Background: Urinary isoprostanes are markers of systemic oxidative stress, which is implicated in the pathogenesis of atherosclerotic cardiovascular disease (ASCVD). Coronary artery calcium (CAC), thoracic aortic calcium (TAC) and carotid plaque are measure subclinical atherosclerosis and prognosticate ASCVD risk. We examined the associations between urinary isoprostane levels and measures of plaque prevalence, burden, incidence and progression across three vascular beds in a cohort from the Multi-Ethnic Study of Atherosclerosis. Methods: Urinary levels of 8-isoprostane and 2,3-dinor-8-F2-isoprostane were measured in 1089 participants (mean ± SD 62 ± 8 years, 48% women) at baseline. Participants underwent computed tomography for CAC and TAC, and duplex ultrasound for carotid plaque. TAC and CAC were reassessed at 2.4 and 10 years, respectively. Regression models were adjusted for CVD risk factors. Results: In adjusted models, there were no significant associations between isoprostane levels with CAC prevalence or progression. Highest versus lowest tertile of 8-isoprostane was associated with 28% lower prevalence of descending TAC at baseline [prevalence ratio (PR) 0.72 95% CI (0.56, 0.94)], while 1-SD higher 2,3-dinor-8-F2-isoprostane was associated with 96% higher incident ascending TAC at follow-up [Relative Risk 1.96 (1.24, 3.09)]. Highest versus lowest tertile of isoprostane measures were associated with 22% higher prevalence of carotid plaque [(PR 1.22 (1.04, 1.45)] and 14% difference [3,26] in greater extent of carotid plaque at baseline. Conclusions: Higher urinary isoprostanes were inconsistently associated with some measures of subclinical atherosclerosis by imaging. This suggests a limited role of urinary isoprostane levels as a prognostic marker for the development of ASCVD. Trial registration: The MESA cohort design is registered at clinicaltrials.gov as follows: https://clinicaltrials.gov/ct2/show/NCT00005487.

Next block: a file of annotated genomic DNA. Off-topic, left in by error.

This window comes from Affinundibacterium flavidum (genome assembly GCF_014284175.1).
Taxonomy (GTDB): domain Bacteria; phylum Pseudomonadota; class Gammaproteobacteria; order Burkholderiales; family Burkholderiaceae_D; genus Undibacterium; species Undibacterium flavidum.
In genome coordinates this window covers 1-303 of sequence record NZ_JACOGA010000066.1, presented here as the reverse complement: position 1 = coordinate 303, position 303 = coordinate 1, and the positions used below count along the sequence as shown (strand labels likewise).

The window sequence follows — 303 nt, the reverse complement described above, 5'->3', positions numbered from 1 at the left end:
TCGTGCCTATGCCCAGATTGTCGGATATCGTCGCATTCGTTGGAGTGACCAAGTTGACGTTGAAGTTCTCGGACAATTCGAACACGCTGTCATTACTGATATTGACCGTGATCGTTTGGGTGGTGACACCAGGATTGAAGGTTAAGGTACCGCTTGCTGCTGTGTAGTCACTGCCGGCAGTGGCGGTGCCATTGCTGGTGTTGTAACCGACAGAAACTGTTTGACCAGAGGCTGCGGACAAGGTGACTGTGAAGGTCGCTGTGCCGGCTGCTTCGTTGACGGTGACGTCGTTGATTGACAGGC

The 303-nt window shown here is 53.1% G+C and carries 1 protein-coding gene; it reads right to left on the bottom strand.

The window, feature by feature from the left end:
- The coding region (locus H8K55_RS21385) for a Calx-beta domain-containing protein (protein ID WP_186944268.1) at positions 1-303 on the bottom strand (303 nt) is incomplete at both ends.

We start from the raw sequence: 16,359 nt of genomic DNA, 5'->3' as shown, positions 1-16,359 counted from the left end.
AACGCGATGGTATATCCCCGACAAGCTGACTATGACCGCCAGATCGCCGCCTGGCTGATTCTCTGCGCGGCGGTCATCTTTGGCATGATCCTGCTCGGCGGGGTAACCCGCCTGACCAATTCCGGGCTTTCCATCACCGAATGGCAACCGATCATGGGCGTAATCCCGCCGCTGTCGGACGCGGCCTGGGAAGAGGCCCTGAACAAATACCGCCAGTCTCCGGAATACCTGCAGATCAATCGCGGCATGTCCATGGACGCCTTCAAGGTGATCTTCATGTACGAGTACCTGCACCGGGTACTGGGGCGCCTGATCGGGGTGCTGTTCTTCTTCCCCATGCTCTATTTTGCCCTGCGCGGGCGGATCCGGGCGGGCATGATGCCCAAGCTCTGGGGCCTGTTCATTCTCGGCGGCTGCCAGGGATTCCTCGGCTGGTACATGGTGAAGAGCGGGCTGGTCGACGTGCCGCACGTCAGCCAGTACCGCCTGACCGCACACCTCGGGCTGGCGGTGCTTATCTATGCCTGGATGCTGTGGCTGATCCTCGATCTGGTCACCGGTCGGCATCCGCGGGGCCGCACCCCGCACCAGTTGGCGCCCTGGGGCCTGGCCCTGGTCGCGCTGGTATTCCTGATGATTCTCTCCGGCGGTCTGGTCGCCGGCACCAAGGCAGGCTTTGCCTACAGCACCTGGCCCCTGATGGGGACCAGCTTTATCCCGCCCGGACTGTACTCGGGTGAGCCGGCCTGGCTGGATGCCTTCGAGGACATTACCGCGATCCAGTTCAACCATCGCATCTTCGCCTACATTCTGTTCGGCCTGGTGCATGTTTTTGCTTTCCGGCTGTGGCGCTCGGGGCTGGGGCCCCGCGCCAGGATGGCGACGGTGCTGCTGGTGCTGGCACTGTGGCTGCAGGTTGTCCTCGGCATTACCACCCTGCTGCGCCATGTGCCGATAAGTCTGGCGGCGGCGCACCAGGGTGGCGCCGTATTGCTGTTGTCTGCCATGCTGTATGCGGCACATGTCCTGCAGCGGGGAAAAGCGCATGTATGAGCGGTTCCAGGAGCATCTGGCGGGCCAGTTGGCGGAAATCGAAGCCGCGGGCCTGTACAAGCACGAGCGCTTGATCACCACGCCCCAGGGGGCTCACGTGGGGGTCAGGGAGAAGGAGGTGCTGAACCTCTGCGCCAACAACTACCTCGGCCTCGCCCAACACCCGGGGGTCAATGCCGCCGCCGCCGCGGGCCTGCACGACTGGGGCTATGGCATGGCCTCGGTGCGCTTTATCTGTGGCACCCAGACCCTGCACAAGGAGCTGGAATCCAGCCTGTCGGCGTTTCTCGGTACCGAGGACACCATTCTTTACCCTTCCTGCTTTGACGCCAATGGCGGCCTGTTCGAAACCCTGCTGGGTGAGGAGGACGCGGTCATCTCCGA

ASJC Scopus subject areas
- Cardiology and Cardiovascular Medicine
- Internal Medicine